© 2018 Greg & Sylvia RAY
You are currently viewing Maitland, a city built on steam

Maitland, a city built on steam

Maitland is a city whose foundations were built on steam. And thanks to steam, the district was able to become one of the main drivers of economic growth in the young colony of New South Wales.

The Hunter River was always the key to Maitland’s future. Not only did the river produce the great wealth in the trees and soil of the floodplain, it also provided the highway to move produce from farm to market. Boats and canoes of various kinds regularly plied the river in the early days of European settlement and it is clear that the Indigenous people had been navigating the waterways for many centuries.

A regular boat service between Maitland and Newcastle was established in 1824 to service the settlers and farmers there and to bring their produce to the convict town where it was traded. To those using the river it was clear that Morpeth (then called the Green Hills) was the best place for a river port. The windings of the river and its relative shallowness between the Green Hills and the farms further west meant it made sense to carry goods overland to the practical head of navigation. By comparison to the easy river trip to the Green Hills, the overland journey from Newcastle to Wallis’ Plains (later Maitland) was a relatively arduous trek on a bridle track that wound through Hexham swamps. In winter the trip meant getting wet feet.

The rich farmlands of Wallis’ Plains grew in importance to the hungry colony. Newcastle became a free town after the convicts were moved to a new, more remote prison settlement at Port Macquarie, but struggled to find a post-convict identity and purpose. During the early phase of development in the Maitland district, Newcastle was no more than a decrepit staging post on the important trade route between the productive farmlands of Maitland and the Sydney marketplace.

Sailing ships made regular trips between Hunter’s River and Sydney, (two early services were provided by the cutters Eclipse and Lord Liverpool) but sailing ships between the two centres were generally slow and uncomfortable. Rueful patrons nicknamed them “the stomach pumps”. The voyage from Hunter’s River to Sydney could take an unpredictable length of time and was hazardous, with an appreciable number of lives lost on the coast each year. The overland trip, on the other hand, involved a ride of at least three days over the mountains.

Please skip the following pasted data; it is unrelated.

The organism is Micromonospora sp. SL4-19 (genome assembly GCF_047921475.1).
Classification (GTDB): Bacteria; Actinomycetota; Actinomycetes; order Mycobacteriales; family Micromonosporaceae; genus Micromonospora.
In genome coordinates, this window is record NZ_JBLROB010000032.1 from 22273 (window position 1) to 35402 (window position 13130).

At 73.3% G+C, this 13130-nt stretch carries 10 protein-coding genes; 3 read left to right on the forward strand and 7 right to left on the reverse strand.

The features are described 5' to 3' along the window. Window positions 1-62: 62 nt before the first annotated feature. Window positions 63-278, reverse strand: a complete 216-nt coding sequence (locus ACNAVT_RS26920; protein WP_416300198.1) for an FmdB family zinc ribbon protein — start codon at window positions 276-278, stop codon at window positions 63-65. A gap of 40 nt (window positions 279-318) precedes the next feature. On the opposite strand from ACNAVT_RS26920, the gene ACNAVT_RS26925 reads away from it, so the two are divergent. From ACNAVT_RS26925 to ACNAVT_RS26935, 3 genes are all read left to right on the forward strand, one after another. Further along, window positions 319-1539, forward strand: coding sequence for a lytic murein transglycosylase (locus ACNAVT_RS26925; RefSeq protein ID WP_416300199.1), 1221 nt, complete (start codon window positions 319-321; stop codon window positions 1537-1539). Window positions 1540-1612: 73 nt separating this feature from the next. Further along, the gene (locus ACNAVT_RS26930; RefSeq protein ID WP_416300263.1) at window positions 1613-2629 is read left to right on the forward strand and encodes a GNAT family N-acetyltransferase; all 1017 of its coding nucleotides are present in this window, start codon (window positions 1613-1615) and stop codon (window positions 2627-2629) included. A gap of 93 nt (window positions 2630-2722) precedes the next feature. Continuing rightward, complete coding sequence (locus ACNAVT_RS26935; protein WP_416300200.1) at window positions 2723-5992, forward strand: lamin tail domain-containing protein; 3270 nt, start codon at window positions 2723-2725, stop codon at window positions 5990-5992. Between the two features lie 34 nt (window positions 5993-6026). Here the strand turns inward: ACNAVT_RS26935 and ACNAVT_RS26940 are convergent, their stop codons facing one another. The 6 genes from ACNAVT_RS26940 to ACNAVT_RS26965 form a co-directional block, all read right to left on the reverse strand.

By 1829 it was plain to all that the colony of New South Wales could support a commercial steamboat service between Sydney and the Hunter River. Trouble is, such new-fangled vessels had not yet been seen in the southern oceans. There were some clever and well-trained Scottish shipwrights on the Williams River at Clarencetown though, and these men (James Marshall and William Lowe) were commissioned by Sydney merchant John Grose to build a steamer for the coastal trade. This was to be the famous William the Fourth.

The Sophia Jane, painting by John Allcott

But before the William the Fourth was finished, a strange steam-powered ship arrived unannounced in Sydney Harbour. This was the Sophia Jane, whose owner, a retired British naval officer named Edward Biddulph, had bought the ship as a speculative investment and sailed it to Australia. The Sophia Jane arrived at Sydney on May 14, 1831, beating the William the Fourth syndicate to the punch. It made its first voyage to the Hunter River on June 13, 1831, tying up at Newcastle overnight and making the three-and-a-half hour journey to the Green Hills next day. A correspondent described a trip on the Sophia Jane in the Sydney Gazette of October 1, 1831:

On landing at Newcastle some painful emotions are excited to find it in a ruinous and nearly deserted condition. It is now almost wholly possessed by the Australian Agricultural Co and may be estimated as their most valued possession, coals being now extensively consumed as fuel and rapidly increasing in demand. Departing from Newcastle, you glide rapidly into a spacious and beautiful bay, studded with numerous little islands thickly wooded to the water’s edge and abounding with pelicans, curlews, plovers, cormorants, ducks, teal, widgeons, sandlords and other birds . . . From hence you proceed swiftly and majestically along the verdant banks of Hunter’s River, adorned with the most luxuriant vegetation and studded occasionally with the primitive abodes of new settlers, and the temporary habitations of parties of the aborigines. You reach the Green Hills, where the steamer discharges her cargo into the store ship St Michael, which affords a most commodious warehouse, being roofed in and divided into compartments for the reception of goods for the steamer, to and from Sydney.

While the Sophia Jane was first to take advantage of the trade opportunity between Sydney and the Hunter River, the William the Fourth was not far behind. It was launched at Clarencetown on October 22, 1831 and sailed to Sydney where its engines were fitted. It made its first trip back to the Hunter River in February 1832, immediately becoming a great rival to the Sophia Jane.

William the Fourth. Painting by John Allcott.

James Tobias “Toby” Ryan briefly described a trip from Sydney to Newcastle in the William the Fourth in memoir, Reminiscences of Australia, noting that he and his companion paid “fifteen shillings each for our passage and miserable accommodation”.